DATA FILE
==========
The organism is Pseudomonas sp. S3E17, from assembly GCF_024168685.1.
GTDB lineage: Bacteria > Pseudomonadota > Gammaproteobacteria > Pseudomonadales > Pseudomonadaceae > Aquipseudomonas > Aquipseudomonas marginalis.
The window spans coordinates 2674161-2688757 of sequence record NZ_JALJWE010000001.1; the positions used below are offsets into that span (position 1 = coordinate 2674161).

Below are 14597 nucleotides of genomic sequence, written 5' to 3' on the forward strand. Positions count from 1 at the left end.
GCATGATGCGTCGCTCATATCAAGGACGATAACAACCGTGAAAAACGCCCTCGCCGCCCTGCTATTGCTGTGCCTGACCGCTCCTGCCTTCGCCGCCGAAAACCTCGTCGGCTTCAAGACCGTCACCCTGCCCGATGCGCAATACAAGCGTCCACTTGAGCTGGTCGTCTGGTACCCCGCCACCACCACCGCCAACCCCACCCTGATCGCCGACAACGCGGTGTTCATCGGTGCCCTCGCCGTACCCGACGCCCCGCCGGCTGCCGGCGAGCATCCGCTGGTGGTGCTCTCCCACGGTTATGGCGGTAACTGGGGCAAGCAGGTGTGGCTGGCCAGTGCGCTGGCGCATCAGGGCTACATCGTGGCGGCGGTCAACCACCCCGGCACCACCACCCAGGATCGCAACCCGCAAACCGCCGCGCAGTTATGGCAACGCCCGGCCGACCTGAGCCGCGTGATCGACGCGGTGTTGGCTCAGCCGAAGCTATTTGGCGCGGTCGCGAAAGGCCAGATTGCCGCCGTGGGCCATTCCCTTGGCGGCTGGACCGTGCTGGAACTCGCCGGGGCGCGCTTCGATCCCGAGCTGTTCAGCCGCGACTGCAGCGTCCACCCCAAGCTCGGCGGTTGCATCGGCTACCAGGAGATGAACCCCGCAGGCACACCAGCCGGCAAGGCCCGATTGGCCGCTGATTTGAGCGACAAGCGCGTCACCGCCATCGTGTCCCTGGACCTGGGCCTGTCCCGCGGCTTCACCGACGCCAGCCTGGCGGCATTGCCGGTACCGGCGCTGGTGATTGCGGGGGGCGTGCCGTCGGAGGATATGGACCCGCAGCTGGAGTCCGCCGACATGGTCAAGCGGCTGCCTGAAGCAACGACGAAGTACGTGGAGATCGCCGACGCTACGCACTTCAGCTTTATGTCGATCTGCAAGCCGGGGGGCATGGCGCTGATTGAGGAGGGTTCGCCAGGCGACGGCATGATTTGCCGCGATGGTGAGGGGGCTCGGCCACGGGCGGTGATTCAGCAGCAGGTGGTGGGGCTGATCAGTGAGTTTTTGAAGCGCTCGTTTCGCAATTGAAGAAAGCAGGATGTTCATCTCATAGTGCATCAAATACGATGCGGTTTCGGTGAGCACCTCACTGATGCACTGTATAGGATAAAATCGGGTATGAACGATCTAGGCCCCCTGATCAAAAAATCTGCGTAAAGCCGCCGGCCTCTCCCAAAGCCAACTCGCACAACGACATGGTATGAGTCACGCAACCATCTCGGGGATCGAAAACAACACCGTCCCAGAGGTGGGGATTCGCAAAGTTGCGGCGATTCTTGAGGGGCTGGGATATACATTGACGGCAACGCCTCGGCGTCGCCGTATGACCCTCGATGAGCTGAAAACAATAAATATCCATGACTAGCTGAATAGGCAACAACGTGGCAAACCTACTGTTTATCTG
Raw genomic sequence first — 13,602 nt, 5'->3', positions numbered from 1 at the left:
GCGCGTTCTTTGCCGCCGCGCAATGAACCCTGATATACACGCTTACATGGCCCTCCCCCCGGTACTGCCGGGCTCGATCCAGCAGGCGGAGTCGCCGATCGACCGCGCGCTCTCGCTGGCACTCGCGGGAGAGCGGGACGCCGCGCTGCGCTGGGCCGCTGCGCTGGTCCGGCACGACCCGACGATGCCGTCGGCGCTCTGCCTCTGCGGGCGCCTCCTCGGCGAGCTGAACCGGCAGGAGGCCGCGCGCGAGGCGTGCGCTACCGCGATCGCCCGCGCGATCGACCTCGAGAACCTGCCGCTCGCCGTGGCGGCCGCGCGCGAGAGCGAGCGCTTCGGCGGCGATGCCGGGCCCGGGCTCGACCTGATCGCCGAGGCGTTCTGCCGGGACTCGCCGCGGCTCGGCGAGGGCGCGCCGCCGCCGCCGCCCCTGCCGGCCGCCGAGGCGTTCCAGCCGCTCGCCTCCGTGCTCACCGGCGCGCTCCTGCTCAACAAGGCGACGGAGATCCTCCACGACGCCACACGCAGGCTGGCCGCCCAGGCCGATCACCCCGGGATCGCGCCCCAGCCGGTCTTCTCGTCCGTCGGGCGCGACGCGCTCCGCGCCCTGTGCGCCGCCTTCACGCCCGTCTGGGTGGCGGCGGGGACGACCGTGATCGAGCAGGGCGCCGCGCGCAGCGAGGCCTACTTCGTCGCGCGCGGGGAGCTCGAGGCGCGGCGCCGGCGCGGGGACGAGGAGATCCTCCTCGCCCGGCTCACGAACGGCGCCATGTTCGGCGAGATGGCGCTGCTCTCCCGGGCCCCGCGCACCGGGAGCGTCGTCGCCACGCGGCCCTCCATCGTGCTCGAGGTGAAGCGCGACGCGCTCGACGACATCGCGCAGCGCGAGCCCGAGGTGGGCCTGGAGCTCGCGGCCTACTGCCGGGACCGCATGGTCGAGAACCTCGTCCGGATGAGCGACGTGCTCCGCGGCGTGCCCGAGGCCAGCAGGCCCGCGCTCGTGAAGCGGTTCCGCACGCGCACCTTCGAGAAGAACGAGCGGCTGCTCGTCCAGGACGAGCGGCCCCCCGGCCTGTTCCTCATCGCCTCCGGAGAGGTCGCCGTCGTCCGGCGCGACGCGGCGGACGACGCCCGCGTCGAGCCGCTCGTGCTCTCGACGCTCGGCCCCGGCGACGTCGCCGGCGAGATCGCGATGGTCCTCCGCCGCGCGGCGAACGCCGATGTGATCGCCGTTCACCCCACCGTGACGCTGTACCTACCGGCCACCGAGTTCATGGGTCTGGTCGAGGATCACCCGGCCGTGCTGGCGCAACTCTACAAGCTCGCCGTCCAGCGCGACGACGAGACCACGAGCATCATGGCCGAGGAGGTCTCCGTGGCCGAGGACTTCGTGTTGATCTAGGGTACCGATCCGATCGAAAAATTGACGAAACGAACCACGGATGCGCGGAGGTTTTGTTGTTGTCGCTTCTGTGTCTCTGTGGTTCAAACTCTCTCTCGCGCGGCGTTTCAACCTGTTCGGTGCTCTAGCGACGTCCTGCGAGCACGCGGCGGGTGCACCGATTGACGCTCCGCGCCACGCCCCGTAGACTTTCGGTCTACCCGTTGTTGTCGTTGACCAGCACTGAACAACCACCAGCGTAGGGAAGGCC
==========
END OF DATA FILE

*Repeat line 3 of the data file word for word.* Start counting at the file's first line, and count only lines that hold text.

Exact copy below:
The window spans coordinates 2674161-2688757 of sequence record NZ_JALJWE010000001.1; the positions used below are offsets into that span (position 1 = coordinate 2674161).